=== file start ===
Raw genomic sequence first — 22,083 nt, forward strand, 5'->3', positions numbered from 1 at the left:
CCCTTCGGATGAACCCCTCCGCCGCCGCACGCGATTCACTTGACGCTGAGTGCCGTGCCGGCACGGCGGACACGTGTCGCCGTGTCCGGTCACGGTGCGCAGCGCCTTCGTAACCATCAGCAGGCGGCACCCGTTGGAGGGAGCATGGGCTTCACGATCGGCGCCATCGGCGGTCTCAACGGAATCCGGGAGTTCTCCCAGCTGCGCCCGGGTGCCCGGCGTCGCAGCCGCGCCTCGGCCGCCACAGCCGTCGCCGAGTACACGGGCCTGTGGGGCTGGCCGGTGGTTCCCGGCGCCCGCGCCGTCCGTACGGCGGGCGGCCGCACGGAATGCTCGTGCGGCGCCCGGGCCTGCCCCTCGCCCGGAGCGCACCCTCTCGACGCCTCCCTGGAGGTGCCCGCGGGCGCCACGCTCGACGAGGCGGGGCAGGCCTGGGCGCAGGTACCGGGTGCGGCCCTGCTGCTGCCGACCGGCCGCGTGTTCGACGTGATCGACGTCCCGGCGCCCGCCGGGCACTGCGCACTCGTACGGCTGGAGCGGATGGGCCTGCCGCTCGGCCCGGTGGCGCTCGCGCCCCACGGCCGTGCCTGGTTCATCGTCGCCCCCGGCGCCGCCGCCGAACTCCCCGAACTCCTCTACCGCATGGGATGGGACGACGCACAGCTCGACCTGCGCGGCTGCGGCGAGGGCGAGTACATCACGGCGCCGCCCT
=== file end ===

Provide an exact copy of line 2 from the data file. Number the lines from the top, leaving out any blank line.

CCCTTCGGATGAACCCCTCCGCCGCCGCACGCGATTCACTTGACGCTGAGTGCCGTGCCGGCACGGCGGACACGTGTCGCCGTGTCCGGTCACGGTGCGCAGCGCCTTCGTAACCATCAGCAGGCGGCACCCGTTGGAGGGAGCATGGGCTTCACGATCGGCGCCATCGGCGGTCTCAACGGAATCCGGGAGTTCTCCCAGCTGCGCCCGGGTGCCCGGCGTCGCAGCCGCGCCTCGGCCGCCACAGCCGTCGCCGAGTACACGGGCCTGTGGGGCTGGCCGGTGGTTCCCGGCGCCCGCGCCGTCCGTACGGCGGGCGGCCGCACGGAATGCTCGTGCGGCGCCCGGGCCTGCCCCTCGCCCGGAGCGCACCCTCTCGACGCCTCCCTGGAGGTGCCCGCGGGCGCCACGCTCGACGAGGCGGGGCAGGCCTGGGCGCAGGTACCGGGTGCGGCCCTGCTGCTGCCGACCGGCCGCGTGTTCGACGTGATCGACGTCCCGGCGCCCGCCGGGCACTGCGCACTCGTACGGCTGGAGCGGATGGGCCTGCCGCTCGGCCCGGTGGCGCTCGCGCCCCACGGCCGTGCCTGGTTCATCGTCGCCCCCGGCGCCGCCGCCGAACTCCCCGAACTCCTCTACCGCATGGGATGGGACGACGCACAGCTCGACCTGCGCGGCTGCGGCGAGGGCGAGTACATCACGGCGCCGCCCT